Don’t Count Your FUD Before the Lightning Strikes: 15 Claims Against Lightning, Answered

Click Here if you would rather LISTEN to this article as an episode of the Cryptoconomy Podcast.

I will start this off by stating that even though the majority of the claims I’m addressing are, in fact, nonsense, this is not a puff piece for the lightning network. It definitely has a long way to go before being a fully realized network and, more importantly, an easily utilized product. It will take a lot more development from many teams, and innovative, risk-taking businesses in order to find ways to translate the technology to the average user. Much like routers had to simplify the use and connection to the internet down to a wifi name and password.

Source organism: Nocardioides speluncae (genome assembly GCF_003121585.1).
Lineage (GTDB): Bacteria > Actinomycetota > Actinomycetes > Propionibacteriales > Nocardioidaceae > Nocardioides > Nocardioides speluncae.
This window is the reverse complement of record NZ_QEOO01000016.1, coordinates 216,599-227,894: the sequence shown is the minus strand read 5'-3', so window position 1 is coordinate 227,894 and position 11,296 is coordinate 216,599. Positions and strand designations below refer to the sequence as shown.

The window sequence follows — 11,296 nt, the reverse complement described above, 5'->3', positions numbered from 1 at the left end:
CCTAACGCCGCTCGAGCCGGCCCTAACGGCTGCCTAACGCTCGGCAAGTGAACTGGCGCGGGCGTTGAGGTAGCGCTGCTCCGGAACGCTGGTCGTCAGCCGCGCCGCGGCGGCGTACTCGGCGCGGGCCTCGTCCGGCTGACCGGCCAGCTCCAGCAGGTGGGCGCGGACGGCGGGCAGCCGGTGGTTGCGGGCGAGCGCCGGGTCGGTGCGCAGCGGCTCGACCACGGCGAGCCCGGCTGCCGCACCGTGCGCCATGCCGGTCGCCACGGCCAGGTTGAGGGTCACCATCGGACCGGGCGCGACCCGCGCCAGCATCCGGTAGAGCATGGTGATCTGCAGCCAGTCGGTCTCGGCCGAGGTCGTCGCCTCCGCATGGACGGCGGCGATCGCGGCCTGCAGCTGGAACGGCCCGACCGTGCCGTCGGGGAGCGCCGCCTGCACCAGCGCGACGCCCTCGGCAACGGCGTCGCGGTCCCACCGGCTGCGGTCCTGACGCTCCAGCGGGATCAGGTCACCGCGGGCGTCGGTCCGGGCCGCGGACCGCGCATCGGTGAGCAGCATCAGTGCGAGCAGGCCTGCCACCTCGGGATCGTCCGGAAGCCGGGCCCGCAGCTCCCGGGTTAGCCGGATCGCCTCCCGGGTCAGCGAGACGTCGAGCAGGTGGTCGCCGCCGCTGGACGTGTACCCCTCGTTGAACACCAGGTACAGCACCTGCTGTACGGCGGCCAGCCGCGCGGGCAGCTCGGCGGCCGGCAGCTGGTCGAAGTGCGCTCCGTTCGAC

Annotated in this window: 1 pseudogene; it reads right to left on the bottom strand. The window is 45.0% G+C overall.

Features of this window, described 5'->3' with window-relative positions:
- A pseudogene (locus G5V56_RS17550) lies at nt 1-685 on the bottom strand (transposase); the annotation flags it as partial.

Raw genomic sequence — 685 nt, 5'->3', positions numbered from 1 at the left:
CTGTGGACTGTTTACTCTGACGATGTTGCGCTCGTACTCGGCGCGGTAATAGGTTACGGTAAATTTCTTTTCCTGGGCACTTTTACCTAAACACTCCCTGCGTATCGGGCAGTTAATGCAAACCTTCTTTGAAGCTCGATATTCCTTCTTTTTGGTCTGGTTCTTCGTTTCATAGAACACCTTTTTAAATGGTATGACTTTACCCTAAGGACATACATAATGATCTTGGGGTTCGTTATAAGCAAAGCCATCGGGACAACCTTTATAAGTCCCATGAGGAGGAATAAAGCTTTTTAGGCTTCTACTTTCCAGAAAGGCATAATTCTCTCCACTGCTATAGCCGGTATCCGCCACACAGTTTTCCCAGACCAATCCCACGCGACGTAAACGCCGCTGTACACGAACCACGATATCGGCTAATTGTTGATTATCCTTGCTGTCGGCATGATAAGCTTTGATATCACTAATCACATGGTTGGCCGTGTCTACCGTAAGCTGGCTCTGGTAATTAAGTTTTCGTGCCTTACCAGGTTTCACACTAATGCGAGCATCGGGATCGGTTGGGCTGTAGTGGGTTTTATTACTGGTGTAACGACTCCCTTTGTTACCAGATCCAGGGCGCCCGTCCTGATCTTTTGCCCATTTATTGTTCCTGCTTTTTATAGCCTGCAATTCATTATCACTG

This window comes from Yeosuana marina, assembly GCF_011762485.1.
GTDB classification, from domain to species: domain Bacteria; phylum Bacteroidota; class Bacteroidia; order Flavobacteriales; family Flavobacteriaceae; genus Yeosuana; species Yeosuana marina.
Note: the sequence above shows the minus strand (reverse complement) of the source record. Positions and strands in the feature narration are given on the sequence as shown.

An Elementary Understanding

If you haven’t listened to them yet, and would like a far more advanced understanding of the lightning network than this article can provide, I urge you to go back to parts 1–3 of “Understanding the Lightning Network” written by Aaron van Wirdum. I have also made audio versions of these, as well as added a summary, some commentary, and made a few clarifications, in 3 corresponding podcast episodes. But for our purposes today, we will start with just a basic overview.

Image from Bitcoin Magazine (

#1 — Lightning is Too Complicated For the Average User